British medical researchers have announced that an AI system developed at University College London and set to be piloted in NHS hospitals later this year will identify "at risk" patients and doctors to intervene to prevent death or serious illness.
According to Professor Tony Young, NHS England's national clinical lead for innovation if the pilot, to be carried out in Essex hospitals, is successful, the technology will be rolled out to other areas.
"Instead of people getting sick or dying because they are not picked up in time, this will allow us to step in earlier which will save lives and an enormous amount of money,” Prof. Young, a consultant surgeon at Southend University Hospital, said.
“I think the potential of AI in healthcare like this is as big as the Industrial Revolution was - and signals a completely new paradigm in the way we manage healthcare.”
The technology is the brainchild of Dr Vishal Nangalia, a consultant anesthetist at the Royal Free Hospital in London and NHS England clinical entrepreneur, who used AI to analyze a billion stored blood samples from 20 different UK hospital trusts dating back 12 years.
His Machine Learning Early Warning System study used complex computer algorithms to predict "in-hospital patient deterioration" by cross-referencing blood samples - as well as where, when and by whom they were taken - with patient outcomes.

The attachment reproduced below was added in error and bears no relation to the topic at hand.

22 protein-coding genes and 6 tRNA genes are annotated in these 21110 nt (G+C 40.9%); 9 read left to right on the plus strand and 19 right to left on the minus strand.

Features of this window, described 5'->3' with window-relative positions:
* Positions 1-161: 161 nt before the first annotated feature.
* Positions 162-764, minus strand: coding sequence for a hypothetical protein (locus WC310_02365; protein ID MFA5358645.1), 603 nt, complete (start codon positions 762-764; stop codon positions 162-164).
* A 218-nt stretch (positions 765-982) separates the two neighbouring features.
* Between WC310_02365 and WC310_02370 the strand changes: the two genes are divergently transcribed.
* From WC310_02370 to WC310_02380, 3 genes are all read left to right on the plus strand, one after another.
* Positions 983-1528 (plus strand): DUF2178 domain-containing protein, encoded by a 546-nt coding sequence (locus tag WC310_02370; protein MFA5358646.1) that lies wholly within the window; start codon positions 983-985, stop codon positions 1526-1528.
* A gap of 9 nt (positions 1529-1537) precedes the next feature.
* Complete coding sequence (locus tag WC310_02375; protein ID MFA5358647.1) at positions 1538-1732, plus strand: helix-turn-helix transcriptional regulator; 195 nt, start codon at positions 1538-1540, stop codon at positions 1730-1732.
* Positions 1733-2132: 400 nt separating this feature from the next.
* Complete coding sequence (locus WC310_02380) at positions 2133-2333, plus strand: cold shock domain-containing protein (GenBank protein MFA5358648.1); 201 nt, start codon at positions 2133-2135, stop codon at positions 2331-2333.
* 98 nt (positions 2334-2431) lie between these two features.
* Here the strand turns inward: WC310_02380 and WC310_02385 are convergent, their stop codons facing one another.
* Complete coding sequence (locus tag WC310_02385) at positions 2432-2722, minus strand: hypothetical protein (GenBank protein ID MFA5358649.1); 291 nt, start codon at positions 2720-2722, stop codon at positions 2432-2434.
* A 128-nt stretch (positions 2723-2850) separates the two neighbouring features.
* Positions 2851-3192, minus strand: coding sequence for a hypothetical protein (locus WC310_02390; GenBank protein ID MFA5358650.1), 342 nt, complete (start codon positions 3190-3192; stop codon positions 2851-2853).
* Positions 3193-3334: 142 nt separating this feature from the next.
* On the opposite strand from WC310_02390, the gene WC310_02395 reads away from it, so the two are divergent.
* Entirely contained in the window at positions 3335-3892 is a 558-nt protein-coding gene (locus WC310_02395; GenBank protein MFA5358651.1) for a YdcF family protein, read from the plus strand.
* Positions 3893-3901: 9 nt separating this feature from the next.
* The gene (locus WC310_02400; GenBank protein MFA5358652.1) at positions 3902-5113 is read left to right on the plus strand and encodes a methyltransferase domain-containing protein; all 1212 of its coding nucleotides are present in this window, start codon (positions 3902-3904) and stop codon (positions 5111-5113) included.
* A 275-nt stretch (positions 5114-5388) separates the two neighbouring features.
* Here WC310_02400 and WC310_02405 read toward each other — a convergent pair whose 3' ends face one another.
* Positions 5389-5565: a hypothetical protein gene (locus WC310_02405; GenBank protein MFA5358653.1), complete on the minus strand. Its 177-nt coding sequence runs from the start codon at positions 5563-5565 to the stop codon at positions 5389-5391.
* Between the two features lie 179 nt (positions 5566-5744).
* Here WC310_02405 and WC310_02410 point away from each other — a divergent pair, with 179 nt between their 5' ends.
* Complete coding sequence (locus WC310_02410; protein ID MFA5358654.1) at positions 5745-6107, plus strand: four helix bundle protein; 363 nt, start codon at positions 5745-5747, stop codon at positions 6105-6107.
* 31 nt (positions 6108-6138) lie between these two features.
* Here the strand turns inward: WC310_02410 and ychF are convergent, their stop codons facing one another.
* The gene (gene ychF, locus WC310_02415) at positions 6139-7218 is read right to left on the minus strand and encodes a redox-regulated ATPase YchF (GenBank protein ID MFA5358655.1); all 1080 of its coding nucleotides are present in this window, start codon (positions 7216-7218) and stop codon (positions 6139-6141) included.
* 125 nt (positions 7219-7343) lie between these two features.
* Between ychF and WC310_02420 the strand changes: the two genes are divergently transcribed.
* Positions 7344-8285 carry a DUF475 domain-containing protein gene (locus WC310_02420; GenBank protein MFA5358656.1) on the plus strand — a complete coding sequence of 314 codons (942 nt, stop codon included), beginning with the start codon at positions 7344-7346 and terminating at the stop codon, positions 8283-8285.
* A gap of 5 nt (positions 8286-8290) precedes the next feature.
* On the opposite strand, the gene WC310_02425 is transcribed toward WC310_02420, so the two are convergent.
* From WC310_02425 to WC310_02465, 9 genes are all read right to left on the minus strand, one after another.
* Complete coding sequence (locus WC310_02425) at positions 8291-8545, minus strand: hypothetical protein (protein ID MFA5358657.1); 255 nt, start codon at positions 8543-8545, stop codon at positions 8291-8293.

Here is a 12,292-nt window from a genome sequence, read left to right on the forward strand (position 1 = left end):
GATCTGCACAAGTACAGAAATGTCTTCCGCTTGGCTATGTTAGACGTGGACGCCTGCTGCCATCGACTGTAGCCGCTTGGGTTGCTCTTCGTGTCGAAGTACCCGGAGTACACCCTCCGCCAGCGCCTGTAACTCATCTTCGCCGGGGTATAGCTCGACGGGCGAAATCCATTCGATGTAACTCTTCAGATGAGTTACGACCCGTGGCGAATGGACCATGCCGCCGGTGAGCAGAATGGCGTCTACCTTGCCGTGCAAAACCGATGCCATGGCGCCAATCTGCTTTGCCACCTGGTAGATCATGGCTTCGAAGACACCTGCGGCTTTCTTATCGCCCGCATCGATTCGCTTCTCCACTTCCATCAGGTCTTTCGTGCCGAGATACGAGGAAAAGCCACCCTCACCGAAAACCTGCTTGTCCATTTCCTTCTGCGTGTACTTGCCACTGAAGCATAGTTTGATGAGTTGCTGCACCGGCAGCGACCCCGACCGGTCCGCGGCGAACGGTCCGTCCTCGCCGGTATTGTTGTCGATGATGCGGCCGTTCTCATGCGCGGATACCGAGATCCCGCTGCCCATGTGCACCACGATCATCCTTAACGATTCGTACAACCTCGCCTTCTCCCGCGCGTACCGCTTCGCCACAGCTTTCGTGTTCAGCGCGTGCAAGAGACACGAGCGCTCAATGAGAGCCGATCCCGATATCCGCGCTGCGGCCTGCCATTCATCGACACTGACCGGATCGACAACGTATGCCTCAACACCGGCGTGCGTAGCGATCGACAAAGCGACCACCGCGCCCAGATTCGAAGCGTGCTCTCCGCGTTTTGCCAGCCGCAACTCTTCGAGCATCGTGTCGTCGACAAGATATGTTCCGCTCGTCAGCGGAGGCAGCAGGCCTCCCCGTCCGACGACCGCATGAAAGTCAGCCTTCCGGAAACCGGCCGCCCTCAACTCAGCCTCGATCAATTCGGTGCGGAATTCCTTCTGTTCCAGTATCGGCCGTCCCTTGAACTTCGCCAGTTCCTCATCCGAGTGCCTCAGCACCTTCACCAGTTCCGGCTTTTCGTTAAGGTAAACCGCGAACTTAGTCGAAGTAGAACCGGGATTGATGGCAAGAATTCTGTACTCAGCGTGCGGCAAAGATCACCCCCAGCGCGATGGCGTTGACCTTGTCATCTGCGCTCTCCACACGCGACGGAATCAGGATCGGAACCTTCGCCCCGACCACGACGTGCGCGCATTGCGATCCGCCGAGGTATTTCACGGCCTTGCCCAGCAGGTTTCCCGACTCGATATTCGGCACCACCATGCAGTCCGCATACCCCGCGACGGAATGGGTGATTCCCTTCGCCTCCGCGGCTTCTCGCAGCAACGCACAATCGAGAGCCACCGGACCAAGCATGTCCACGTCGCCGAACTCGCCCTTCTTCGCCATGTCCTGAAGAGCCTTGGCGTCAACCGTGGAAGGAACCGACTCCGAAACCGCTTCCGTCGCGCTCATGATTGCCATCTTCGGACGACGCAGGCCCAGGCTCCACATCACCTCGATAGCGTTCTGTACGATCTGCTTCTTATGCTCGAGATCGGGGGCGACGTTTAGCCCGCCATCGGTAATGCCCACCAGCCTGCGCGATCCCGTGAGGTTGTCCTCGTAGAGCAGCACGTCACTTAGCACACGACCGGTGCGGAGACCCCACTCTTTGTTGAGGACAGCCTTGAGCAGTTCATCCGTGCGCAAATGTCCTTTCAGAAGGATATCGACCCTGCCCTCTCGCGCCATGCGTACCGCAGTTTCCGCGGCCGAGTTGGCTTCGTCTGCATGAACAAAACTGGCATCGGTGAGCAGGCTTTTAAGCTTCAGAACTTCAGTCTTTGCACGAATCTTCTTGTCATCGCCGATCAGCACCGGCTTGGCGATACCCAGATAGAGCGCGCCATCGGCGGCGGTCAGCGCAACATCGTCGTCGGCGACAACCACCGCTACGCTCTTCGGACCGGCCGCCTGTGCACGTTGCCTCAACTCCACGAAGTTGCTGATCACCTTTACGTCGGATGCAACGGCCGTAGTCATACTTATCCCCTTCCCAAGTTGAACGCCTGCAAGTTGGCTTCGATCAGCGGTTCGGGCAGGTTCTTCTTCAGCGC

The technique retrospectively forecast outcomes of patients with kidney problems with up to 95 per cent accuracy, as opposed to traditional methods highlighting serious patient concerns, which picked up as few as 16 per cent of patients who went on to die.
”This gives us the opportunity not only to save lives but to prevent serious illness, making the health service not only safer but more efficient,” Prof. Young explained. "Instead of waiting for people to get worse, we will be able to treat them earlier.”
According to some experts, at least half of adverse events in hospital leading to death, serious illness or injuries could be prevented by using AI, which equates to tens of thousands of patients a year.
The pilot will see the new technology used to predict patients most likely to deteriorate or die from a range of conditions, including heart attacks, kidney injury, infection - and even falls.
The technique sees computers assess blood test results by picking up subtle changes in red and white blood cells, and electrolytes such as sodium and potassium, that suggest a patient is going downhill.